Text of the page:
Janet

Janet

Blame It On the Venom

Reading Time: 4 minutes
I’m a small framed woman. But I have a lot of venom in me. This is not a comment on my attitude. It’s a factual description attesting to the bites and stings I’ve had, generally through no fault of the stinger and the biters. In the most recent past, I have experienced multiple honey bees stings, a couple of scorpions buried in my pile of petrified wood, and an adult copperhead. And then most recently… a swarm of very pissed off bumble bees. You know, those fuzzy, sweet, bumbling, lazy flying native pollinators that you probably never thought even had a stinger. Those. According to the bee whisperer in our family (that would be this person), it’s a sad day when the gentle bumble bee stings. (That same bee whisper proceeded to do a bumble bee imitation that was indicting and which I do not care to describe it at this time. Please don’t ask Josh to reenact it when you see him.) The problem with the whole disaster was me. I responded in the most negative way that someone who has testified to you that she is all in on prairie restoration at the farm could have done. It’s a shameful admission I am about to make. In a bit of a frenzy to get the tall grass mowed out at the farm, I had the lawn tractor on full throttle. There is a barbed wire fence that separates what we mow to what will be encouraged to go native. Right there, underneath the four strands of wire, between two t-posts, a queen bumble bee, having woken up from her winter sleep, with only one year to pass on her genes, had seen fit to build a nest. Unknown to me, she had already laid a bunch of eggs so she could have some sterile girl daughters. They were busy raising even more sterile daughters and queen mother had just signaled a change to the nest dynamics. The day I ran over that nest, buried very shallowly in the loamy soil of the farm, she had just ‘birthed’ her fertile daughters and a few sons were a day away from emerging. The circle of life was about to continue: with the dying off of the queen and her infertile daughters, the fertile daughter-queens and sons were only days away from flying off and mating somewhere. (For your information, as strange as bee genetic dynamics are, the males this queen bore leave the nest and go in search of other progeny from un-related nests. Remember. Diversity reigns.) I changed the trajectory of a beautiful laid plan. As soon as the right front wheel of the tractor squashed the oozy, yellow goo that would be bumble bees, pheromone filled the air and thirty foraging, raging sterile, females attacked. I ran. They followed. Not only can bumble bees sting, they can do it multiple times. Which they did. They found their way into my shirt and tangled around in my hair. They found bare skin on my hands and arms. Silent Bob started spraying wasp spray like it was a fire extinguisher and he was putting out a kitchen fire. I pretty much was batting and well, screaming and discarding clothes. Thirty minutes later, the assault had abated. The few that we hadn’t squashed or poisoned had given up. I had gotten stung a lot. A whole lot. I’d like to say that my reaction, which didn’t include anaphylaxis, was charitable from an ecological standpoint. It wasn’t. Frankly, I never suspected that it was bumble girls at the heart of the attack. In my mind I must have hit something with a more aggressive and dangerous reputation. Venom coursing adrenaline pumping, I was on a course towards shock and awe. When the deed was done, and the bodies recovered, although I had no idea what their species was, I knew what I had done. Remorse took over. There wasn’t even enough left to identify them. Fortunately, my actions didn’t undo the beauty and bounty that is bumblebee colonies, this time around. A few short weeks later, I watched several new workers girls harvesting nectar and pollen. I waTched with a bit of reverence and a whole lot of thankfullness. It is my contention that nature is one of the two books my Creator gave me to know Him. I lament what I did. I also wish that you could be out at the farm and watch how wonderfully nature cycles through seasons. Life and death guaranteed and life on a knife’s edge is counted all miraculous. I worry that the more urban we get, the more disconnected we get from observing the revelation of a creator who knew what He was doing, the more academic and less honest our understanding of the very creation we all want to protect. Come to the farm. Really. Postscript: There are two kinds of reactions one can have from insect stings. Anaphylactic shock kills you in a matter of minutes, your airways constricting until you can longer breathe. The other takes a couple of hours to manifest. If enough poison has been administered, (a number somewhere north of 20 stings) your body will protest. It feels like you’ve been poisoned. Your body does it’s best to rid itself of the venom, in whatever bodily fluid might accommodate… Thank goodness its generally also over in a couple of hours. Rarely fatal. …Happy to be writing that last sentence…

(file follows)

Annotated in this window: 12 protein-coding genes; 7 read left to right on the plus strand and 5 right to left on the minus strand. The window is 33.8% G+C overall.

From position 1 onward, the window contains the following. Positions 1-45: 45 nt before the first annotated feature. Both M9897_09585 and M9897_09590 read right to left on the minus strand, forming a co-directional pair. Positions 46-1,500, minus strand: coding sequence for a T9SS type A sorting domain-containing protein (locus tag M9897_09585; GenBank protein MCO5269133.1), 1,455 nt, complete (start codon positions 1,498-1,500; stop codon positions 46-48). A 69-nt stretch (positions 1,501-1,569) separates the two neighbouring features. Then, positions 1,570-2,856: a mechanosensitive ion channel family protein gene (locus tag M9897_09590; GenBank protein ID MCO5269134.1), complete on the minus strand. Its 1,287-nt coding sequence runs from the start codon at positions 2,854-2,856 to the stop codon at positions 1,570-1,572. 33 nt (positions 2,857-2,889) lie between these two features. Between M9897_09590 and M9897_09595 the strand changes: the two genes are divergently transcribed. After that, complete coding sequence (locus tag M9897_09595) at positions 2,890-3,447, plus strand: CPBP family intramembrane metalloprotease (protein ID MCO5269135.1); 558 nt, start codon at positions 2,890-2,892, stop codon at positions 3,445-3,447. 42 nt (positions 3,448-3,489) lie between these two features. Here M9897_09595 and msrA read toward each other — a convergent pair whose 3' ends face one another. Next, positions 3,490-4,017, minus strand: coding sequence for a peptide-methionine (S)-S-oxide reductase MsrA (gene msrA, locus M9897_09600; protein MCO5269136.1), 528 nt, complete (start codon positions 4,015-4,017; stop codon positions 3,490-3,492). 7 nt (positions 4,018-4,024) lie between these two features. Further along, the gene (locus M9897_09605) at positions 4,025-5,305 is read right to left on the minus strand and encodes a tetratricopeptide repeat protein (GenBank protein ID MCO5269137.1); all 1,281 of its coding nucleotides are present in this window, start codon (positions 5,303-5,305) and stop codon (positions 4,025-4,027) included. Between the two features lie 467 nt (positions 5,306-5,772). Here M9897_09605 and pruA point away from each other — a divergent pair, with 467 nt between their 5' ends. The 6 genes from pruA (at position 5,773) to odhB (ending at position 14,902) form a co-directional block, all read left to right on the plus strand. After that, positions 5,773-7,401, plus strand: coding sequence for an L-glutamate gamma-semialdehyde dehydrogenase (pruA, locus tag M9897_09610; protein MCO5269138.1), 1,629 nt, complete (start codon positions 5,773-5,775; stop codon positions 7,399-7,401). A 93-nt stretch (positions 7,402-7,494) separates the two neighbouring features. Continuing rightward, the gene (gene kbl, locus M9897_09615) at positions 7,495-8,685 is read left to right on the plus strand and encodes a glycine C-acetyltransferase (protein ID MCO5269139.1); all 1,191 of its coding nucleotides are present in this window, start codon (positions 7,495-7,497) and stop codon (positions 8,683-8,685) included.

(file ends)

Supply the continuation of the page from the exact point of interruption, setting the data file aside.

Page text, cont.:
The movie!

For those of you who would rather watch the debacle than read about it… Don’t forget to comment which species you think Janet attacked! American Movie Association rated this movie PG.
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